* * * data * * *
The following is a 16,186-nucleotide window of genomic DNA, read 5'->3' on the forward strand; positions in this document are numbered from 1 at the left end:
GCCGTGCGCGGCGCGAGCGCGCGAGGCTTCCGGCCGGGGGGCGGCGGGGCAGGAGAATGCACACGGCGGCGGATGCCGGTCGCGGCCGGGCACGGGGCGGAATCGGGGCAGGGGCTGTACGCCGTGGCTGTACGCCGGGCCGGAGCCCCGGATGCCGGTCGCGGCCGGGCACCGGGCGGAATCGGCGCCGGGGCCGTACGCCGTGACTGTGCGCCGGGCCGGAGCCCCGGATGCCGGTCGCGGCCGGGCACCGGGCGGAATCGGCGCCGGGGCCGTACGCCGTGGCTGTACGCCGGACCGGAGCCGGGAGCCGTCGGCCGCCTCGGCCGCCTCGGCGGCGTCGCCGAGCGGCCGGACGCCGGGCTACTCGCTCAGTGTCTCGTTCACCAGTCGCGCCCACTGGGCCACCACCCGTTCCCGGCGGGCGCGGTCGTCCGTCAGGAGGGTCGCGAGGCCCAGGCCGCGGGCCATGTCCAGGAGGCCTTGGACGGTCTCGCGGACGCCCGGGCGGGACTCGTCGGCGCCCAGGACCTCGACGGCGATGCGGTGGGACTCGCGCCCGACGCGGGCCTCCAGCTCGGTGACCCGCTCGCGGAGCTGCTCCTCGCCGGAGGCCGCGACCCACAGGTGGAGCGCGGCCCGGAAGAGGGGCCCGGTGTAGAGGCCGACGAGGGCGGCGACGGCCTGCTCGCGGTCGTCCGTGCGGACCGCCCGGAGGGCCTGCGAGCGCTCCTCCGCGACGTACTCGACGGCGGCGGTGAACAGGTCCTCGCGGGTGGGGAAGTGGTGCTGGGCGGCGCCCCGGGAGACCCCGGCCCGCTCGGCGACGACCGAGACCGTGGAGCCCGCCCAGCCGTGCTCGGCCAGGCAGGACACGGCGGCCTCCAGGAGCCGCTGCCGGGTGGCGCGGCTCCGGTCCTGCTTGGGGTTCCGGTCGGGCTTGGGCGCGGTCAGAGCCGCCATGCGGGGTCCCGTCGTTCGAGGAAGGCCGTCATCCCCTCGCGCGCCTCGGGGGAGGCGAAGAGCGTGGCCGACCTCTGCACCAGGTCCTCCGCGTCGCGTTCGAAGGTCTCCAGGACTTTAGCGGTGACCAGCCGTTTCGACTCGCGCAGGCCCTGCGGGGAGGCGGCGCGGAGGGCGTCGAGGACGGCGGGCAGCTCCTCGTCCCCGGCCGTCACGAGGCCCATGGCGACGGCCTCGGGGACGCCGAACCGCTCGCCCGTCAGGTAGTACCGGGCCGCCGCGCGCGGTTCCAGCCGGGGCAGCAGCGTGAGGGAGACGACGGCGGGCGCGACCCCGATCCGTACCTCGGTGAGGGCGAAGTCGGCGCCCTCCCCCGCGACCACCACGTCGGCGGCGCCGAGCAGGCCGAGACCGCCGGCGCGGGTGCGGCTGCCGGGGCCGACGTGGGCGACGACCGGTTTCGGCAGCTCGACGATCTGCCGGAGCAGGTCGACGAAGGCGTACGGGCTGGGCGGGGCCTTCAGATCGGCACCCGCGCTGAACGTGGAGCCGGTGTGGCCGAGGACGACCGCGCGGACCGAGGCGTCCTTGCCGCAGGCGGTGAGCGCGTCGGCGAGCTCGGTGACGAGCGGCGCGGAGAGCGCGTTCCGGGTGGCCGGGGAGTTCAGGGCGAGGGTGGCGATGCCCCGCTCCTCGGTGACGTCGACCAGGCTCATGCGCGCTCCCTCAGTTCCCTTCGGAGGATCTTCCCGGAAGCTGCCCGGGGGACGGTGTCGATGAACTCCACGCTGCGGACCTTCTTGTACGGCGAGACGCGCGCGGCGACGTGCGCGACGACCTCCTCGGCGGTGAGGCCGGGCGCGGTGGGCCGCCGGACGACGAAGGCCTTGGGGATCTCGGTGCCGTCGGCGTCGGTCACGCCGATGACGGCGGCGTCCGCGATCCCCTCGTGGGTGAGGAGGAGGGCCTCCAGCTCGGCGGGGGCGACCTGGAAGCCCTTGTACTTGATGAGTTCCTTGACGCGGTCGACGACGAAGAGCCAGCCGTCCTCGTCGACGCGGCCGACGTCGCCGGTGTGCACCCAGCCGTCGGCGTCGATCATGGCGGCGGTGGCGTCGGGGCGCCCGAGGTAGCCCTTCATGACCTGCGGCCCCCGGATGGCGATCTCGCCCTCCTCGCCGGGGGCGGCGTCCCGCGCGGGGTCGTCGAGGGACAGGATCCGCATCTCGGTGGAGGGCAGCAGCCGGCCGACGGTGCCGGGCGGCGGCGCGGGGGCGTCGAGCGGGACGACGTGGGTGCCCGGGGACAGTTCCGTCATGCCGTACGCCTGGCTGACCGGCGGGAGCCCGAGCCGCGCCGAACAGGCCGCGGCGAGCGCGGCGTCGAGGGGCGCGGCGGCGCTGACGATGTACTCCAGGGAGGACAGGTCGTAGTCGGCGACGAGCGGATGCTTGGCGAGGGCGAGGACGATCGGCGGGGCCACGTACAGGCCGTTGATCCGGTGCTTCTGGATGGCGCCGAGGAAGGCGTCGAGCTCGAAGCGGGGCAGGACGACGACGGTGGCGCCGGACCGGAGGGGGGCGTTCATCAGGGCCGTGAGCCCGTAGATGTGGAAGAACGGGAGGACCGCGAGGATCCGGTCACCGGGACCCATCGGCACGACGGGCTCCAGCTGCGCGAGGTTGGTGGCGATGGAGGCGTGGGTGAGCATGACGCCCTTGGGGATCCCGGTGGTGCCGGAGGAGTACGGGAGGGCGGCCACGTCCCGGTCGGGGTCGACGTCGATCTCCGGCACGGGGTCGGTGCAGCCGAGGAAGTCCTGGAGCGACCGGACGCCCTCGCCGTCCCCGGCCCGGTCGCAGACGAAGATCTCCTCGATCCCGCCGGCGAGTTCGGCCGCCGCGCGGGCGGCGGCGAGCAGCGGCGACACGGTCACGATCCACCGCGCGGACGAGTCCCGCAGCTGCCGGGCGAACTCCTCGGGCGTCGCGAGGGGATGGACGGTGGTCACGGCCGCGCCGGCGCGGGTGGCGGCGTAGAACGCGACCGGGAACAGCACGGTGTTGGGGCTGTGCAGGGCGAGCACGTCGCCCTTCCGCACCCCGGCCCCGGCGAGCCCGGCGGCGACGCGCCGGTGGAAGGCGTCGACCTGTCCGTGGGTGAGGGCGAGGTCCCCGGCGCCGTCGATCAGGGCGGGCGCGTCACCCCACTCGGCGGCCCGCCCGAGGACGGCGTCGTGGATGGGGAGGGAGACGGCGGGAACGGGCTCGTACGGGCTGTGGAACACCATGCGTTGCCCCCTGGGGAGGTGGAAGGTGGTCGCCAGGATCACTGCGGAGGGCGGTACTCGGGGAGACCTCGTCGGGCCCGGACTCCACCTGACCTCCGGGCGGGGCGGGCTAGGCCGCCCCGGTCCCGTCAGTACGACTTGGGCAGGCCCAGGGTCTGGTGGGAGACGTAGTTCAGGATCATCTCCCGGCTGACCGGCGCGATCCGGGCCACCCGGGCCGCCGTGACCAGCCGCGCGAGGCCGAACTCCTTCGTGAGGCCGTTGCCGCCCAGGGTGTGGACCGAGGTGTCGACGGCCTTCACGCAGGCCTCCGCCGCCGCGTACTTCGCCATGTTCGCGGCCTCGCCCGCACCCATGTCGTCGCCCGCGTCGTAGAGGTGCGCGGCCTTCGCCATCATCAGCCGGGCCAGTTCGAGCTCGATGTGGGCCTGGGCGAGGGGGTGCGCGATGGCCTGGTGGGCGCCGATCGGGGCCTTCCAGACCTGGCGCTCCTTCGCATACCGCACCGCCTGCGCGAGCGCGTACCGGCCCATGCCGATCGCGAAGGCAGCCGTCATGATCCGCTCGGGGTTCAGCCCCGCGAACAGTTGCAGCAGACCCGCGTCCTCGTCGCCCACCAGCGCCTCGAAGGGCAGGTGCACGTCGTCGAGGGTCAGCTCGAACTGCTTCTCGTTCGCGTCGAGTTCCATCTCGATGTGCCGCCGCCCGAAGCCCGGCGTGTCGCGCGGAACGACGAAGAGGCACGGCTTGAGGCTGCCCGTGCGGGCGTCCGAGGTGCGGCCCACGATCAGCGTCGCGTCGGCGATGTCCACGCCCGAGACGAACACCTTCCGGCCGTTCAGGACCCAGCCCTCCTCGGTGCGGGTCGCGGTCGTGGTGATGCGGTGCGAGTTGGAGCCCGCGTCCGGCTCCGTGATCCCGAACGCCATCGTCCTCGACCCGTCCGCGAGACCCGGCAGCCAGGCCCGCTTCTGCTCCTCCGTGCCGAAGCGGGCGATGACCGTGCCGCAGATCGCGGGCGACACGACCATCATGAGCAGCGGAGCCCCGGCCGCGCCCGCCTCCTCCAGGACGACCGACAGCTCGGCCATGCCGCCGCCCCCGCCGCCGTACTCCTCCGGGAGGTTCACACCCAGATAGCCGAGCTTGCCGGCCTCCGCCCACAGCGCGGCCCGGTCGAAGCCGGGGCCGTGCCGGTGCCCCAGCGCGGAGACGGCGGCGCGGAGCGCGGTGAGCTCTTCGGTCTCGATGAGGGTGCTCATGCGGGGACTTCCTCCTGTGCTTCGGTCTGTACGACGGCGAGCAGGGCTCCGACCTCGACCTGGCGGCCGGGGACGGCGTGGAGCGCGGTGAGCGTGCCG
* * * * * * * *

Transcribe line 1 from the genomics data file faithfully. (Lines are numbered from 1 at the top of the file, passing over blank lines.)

The following is a 16,186-nucleotide window of genomic DNA, read 5'->3' on the forward strand; positions in this document are numbered from 1 at the left end: